Psalm 25 begins with the very words I needed: “To you, O LORD I lift up my soul. O my God, in you I trust.” These are the words we all need as we begin each day.
God is worthy of our trust because “all the paths of the LORD are steadfast love and faithfulness.” Steadfast love and faithfulness are the hallmarks of the character of God, and God cultivates those virtues in us as we seek God’s paths.
With five phone calls last Saturday morning, the medicine we needed was waiting at our local pharmacy. And my “trust muscle” grew a little stronger.
To you, O Lord, I lift up my soul.
O my God, in you I trust;
do not let me be put to shame;
do not let my enemies exult over me.
Do not let those who wait for you be put to shame;
let them be ashamed who are wantonly treacherous.
teach me your paths.
Lead me in your truth, and teach me,
for you are the God of my salvation;
for you I wait all day long.
for they have been from of old.
Do not remember the sins of my youth or my transgressions;
according to your steadfast love remember me,
for your goodness’ sake, O Lord!
therefore he instructs sinners in the way.
He leads the humble in what is right,
and teaches the humble his way.
All the paths of the Lord are steadfast love and faithfulness,
for those who keep his covenant and his decrees.
Floods, snowstorms, earthquakes and other natural disasters are no respecter of persons, flora or fauna. The innocent and guilty, young and old, saint and sinner, wild boar and pet dog, all and without distinction, get swept up in the floods of life. And yet, we all know that almost always there are the “lucky ones” who escape with life and limb. For the survivors, life begins anew.
The Bible’s flood story invites us to consider both sides of natural disasters, or, as they are sometimes called, “acts of God.” What does it mean when we happen to be among those protected in the ark? Or among those who, indiscriminately, perish? The biblical writer, at first, argues that the flood was due to the fact that “the wickedness of humans was great on the earth and the inclination of the thoughts of their hearts was only evil continually” (Gen. 6:5). Later, the writer, using identical language, argues that the survivors after the flood were, in the end, just as corrupt as those annihilated by the flood (8:21). In an upside down and inside out sort of way, the survivor most changed by the flood seems to be God. In a beautiful spirit of divine contrition, God promises never to resort to such an all-consuming act of punishment ever again (9:11). God decides to make a new covenant with Noah and his family, with all creatures great and small, and with all future generations, too (9:12). Thousands of generations later, St. Peter suggests that God remained consistent with God’s forgiving, expansive, all-encompassing covenant with Noah and all creatures of the earth by offering an even more sweeping covenant through the life, death and resurrection of Jesus (1 Pet. 3:18-22).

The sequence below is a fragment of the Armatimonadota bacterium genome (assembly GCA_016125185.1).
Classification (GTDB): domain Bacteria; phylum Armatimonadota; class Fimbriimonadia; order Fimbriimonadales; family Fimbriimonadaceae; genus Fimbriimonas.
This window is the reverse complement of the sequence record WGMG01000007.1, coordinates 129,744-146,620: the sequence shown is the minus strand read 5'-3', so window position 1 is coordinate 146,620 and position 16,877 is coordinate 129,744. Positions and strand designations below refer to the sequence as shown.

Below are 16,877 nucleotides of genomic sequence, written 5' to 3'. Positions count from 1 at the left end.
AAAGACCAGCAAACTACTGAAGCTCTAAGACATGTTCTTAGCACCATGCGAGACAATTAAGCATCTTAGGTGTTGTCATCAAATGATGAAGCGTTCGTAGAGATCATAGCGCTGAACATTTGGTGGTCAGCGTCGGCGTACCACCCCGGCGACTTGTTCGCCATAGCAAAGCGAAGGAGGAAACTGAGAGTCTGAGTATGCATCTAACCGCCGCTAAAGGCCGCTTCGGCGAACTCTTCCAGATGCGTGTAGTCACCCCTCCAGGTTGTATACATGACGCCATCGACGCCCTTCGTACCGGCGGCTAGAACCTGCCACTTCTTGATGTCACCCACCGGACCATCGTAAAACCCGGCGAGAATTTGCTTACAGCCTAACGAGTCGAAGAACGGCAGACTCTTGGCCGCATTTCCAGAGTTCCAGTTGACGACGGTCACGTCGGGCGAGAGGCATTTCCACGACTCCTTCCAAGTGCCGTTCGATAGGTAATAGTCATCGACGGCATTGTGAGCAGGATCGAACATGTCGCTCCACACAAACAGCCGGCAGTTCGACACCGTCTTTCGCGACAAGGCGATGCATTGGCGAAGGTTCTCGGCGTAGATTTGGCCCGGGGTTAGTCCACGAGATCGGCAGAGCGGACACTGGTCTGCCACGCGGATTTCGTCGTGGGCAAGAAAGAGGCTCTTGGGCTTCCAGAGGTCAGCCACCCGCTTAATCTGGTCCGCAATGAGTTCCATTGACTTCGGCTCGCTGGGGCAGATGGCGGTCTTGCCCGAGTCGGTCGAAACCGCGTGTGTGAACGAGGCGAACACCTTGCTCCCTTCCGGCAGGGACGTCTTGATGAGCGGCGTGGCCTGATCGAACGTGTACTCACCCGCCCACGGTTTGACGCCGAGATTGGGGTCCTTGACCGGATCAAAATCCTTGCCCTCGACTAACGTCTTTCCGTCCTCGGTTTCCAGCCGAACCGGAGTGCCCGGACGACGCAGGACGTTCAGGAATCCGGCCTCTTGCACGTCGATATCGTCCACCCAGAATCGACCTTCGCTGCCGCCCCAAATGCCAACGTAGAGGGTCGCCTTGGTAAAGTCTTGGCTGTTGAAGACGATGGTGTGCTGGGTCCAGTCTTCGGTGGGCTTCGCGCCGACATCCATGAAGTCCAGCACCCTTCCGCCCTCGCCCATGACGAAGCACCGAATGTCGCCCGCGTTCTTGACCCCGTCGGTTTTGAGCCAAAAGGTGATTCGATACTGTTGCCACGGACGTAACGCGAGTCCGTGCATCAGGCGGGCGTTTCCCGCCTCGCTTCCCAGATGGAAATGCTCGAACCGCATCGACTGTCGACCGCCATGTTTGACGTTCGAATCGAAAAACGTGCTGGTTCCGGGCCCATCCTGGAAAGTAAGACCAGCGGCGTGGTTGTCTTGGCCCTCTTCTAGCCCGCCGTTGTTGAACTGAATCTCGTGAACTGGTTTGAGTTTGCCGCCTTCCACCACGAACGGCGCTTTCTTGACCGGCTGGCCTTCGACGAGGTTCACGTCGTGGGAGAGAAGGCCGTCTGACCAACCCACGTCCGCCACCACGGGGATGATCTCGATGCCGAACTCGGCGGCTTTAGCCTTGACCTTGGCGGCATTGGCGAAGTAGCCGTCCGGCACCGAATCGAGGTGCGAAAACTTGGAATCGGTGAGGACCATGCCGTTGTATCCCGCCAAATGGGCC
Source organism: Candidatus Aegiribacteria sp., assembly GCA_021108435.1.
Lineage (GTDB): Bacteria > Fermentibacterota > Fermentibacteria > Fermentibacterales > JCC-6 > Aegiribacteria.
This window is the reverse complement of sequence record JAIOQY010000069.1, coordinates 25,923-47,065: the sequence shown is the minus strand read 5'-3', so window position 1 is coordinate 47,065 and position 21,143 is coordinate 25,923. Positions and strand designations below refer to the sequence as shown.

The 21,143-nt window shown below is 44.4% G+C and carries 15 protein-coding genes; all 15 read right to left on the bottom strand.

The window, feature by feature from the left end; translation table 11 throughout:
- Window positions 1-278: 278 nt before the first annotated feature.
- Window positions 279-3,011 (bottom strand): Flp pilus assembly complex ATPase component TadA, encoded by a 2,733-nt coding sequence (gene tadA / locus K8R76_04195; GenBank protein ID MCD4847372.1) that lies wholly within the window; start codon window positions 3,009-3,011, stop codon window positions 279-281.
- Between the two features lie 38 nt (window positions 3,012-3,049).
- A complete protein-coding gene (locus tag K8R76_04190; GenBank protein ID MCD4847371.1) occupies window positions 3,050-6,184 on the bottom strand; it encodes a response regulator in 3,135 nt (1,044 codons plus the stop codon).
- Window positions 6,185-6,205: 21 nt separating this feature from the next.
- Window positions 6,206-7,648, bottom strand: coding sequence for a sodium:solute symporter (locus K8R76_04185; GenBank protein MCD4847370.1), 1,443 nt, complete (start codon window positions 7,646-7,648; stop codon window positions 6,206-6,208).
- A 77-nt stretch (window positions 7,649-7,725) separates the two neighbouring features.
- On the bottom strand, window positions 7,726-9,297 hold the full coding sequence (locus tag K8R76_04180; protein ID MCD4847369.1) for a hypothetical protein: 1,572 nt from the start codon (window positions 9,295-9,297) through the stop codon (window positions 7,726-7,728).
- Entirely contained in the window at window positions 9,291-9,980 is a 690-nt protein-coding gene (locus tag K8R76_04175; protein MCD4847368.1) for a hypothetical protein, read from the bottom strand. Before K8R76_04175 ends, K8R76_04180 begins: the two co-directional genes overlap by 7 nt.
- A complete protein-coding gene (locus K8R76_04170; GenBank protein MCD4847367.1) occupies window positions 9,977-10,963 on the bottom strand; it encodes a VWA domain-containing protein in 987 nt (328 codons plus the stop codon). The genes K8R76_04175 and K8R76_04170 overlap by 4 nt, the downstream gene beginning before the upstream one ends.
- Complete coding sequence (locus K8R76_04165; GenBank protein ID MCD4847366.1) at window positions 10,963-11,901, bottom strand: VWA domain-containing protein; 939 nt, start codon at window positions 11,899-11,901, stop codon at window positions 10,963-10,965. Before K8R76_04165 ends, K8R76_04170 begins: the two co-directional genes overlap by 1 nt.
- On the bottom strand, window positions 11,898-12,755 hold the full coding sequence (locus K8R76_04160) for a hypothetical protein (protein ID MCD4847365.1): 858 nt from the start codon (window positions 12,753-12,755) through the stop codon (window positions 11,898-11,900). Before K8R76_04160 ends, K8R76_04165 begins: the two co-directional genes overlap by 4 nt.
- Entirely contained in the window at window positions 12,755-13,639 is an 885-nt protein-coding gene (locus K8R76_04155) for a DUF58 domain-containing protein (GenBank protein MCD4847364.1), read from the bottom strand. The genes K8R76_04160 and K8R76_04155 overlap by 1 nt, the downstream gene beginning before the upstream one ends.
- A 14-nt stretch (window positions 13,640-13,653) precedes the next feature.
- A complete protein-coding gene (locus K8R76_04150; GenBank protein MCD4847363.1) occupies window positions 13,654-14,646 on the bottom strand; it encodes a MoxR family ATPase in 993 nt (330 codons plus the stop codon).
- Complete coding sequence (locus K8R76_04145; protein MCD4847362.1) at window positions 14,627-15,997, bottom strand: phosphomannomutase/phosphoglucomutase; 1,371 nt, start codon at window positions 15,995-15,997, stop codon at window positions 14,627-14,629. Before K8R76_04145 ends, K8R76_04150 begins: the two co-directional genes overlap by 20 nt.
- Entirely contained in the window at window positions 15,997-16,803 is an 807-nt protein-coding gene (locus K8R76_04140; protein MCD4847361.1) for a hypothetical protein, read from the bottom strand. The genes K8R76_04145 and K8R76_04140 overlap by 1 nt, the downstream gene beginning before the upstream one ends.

The rainbow rising from the flood, then or now, sky-writes a sign of permanent warning that to blame victims of natural disasters as somehow deserving of their fate slanders “the everlasting covenant” made by God with “every living creature of all flesh” to never again make that judgment, ever. The rainbow rising from Lenten floods also proclaims that God, whose love is revealed in Christ, notices every wild sparrow that falls, grieves the loss of every family pet, abides with us through every heartache and defeat, and promises an Easter morning at the end of every rainbow.
Welcome to Goshen College’s online devotionals for the 2015 Lent season! Our theme this year, taken from the Mennonite Church USA and Mennonite Church Canada worship resources found in Leader magazine, is “Upside Down and Inside Out.” Every Monday an author will introduce the sub-theme, and on the following weekdays authors will reflect on a specific Scripture passage. The theme for this week, Lent 1, is “You are the God of my salvation.”